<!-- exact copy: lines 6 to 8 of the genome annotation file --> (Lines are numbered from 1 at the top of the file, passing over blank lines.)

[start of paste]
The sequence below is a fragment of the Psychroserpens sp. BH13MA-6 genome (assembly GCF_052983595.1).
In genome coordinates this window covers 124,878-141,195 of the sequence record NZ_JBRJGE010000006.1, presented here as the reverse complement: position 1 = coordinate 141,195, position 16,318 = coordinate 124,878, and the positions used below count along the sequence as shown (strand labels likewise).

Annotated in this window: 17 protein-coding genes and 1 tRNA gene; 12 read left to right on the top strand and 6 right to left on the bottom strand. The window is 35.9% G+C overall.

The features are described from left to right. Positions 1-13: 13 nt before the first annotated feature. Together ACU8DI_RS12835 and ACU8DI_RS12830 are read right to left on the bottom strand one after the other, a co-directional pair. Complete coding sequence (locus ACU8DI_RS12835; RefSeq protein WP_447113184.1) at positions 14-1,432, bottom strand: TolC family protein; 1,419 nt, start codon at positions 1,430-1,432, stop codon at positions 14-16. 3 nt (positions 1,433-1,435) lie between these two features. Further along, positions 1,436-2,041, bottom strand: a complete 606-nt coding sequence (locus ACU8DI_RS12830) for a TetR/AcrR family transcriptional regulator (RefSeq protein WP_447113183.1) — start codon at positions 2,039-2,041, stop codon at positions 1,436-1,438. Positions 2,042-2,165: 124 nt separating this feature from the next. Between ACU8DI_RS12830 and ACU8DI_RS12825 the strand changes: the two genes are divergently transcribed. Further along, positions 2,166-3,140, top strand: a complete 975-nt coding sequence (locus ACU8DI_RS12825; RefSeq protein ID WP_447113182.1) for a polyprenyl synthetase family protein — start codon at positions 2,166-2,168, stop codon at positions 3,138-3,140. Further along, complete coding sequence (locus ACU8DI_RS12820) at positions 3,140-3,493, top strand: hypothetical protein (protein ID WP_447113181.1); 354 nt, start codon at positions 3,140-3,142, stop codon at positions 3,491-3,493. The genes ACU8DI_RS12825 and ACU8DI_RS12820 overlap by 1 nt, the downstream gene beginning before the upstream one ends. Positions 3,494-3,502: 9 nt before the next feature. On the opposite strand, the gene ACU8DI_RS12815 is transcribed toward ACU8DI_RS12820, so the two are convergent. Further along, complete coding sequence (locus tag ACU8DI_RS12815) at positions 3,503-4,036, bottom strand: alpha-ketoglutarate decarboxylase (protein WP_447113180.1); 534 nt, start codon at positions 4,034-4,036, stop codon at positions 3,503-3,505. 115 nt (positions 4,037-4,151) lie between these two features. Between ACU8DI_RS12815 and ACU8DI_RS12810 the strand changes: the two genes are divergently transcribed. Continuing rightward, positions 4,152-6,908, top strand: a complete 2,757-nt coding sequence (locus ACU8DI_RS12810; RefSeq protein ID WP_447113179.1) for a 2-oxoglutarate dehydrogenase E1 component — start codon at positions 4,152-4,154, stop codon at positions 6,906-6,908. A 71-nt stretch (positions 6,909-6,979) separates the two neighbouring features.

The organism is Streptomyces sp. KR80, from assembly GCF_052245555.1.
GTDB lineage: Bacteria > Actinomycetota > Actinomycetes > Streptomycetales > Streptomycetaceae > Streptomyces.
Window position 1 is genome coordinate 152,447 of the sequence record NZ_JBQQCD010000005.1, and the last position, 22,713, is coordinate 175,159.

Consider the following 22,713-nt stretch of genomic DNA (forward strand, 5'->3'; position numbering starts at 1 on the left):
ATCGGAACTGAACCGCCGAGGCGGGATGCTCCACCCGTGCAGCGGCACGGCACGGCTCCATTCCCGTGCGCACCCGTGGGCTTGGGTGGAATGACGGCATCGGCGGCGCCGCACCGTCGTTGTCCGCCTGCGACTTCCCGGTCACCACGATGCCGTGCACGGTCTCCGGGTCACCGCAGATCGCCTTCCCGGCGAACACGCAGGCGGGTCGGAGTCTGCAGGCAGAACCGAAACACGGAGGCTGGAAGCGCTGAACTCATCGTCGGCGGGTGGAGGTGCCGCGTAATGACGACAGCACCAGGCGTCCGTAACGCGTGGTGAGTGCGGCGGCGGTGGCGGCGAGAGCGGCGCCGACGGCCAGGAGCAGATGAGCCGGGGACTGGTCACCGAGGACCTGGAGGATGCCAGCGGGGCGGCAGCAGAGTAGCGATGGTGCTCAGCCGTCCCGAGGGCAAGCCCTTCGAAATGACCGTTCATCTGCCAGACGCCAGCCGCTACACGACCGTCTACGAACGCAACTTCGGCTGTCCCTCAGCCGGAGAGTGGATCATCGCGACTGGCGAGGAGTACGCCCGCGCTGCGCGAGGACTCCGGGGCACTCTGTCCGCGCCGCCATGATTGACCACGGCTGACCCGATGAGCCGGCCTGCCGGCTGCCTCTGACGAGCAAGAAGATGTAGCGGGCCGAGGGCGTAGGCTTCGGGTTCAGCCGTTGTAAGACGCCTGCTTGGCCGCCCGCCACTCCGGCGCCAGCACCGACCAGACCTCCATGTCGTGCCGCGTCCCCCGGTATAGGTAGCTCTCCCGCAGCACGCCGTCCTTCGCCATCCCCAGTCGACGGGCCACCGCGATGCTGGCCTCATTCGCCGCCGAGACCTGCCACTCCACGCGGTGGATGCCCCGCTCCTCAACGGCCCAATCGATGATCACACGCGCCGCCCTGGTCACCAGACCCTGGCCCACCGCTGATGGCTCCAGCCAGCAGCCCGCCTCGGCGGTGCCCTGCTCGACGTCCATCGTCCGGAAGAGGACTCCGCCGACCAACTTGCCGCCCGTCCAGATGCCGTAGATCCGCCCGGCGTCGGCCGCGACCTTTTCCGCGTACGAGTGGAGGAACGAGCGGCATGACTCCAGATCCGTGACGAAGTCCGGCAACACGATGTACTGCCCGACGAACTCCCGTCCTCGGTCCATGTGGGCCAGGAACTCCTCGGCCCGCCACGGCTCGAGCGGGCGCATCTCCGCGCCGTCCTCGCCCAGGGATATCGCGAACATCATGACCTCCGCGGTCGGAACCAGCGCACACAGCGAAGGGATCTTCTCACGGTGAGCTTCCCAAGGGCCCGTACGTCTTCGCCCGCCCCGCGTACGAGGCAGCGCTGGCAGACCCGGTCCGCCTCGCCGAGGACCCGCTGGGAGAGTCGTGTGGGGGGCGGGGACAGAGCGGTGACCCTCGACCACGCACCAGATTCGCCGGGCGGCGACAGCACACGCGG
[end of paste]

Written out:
GTDB lineage: Bacteria > Actinomycetota > Actinomycetes > Streptomycetales > Streptomycetaceae > Streptomyces.
Window position 1 is genome coordinate 152,447 of the sequence record NZ_JBQQCD010000005.1, and the last position, 22,713, is coordinate 175,159.

Consider the following 22,713-nt stretch of genomic DNA (forward strand, 5'->3'; position numbering starts at 1 on the left):